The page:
Abstract: One hour later hypoglycemia was detected, and 20 ml of 30% glucose was given intravenously. At the end of the injection, ventricular fibrillation developed. Cardiopulmonary resuscitation successfully restored adequate circulation within 12 minutes. Blood analysis performed using an ABL 700 (Radiometer, Copenhagen, Denmark) 1 minute after beginning cardiac resuscitation showed serum potassium of 5.1 mmol/l, ionised calcium of 1.1 mmol/l, and serum sodium of 140 mmol/l. The empty ampoule was checked, and had contained the correct solution. The cardiac rhythm had been normal before the glucose bolus was given, but sinus arrest with junctional or idioventricular escape rhythm developed at the end of bolus administration, immediately followed by ventricular fibrillation (Figure 1). The patient was discharged 2 weeks later without any sequelae.Electrocardiographic changes are not usually seen until serum potassium exceeds 6.0–6.5 mmol/l. Disappearance of the P wave is usually seen when serum potassium exceeds 8 mmol/l [1]. We were surprised, however, to find changes in the absence of any increase in serum potassium. There was neither hyponatremia nor hypocalcemia, both of which increase sensitivity to hyperkalemia [2,3]. Even if serum potassium was normal, we think it possible there could have been local hyperkalemia, which led to sinus arrest and then to ventricular fibrillation. The mechanism of this hyperkalemia, we postulate, is that the high potassium concentration (1,074 mmol/l) in the deadspace of the tubing was flushed by the glucose, corresponding to a 11 mEq intravenous bolus of K+.The present case highlights a dangerous aspect of using concentrated solutions for K+ therapy. Although an infusion rate of 17 mEq/hour is usually considered safe, in the particular situation here, with a central venous catheter in an intrathoracic position, flushing the catheter created a bolus injection. Theoretically, such a poorly mixed bolus can cause dangerous concentrations in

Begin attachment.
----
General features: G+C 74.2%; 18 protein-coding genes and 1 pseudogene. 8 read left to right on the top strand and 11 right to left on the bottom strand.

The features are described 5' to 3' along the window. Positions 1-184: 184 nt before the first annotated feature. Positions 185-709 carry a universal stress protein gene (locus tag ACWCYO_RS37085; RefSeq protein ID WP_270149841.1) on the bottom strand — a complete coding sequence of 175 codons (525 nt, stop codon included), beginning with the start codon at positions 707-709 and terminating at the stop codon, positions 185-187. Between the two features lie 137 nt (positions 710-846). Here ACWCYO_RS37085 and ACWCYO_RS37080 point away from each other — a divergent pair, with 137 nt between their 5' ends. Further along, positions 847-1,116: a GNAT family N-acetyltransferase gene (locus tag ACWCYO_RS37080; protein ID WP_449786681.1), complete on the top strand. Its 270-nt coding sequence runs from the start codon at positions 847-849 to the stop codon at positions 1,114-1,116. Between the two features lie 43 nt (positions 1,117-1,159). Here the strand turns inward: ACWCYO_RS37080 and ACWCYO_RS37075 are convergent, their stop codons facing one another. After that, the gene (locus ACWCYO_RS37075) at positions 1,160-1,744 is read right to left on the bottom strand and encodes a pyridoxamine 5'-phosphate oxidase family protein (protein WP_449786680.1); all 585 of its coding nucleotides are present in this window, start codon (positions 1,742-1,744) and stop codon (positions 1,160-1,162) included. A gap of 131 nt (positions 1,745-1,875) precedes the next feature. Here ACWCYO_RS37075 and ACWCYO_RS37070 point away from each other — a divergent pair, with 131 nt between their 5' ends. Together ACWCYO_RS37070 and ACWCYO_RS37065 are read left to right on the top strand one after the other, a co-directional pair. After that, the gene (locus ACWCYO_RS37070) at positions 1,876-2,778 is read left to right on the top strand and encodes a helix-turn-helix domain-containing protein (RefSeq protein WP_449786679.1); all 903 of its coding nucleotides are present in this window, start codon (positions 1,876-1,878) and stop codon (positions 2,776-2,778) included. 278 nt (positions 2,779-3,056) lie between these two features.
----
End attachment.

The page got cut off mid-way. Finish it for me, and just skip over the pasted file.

Why QBism is not the Copenhagen interpretation and what John Bell might have thought of it  [PDF]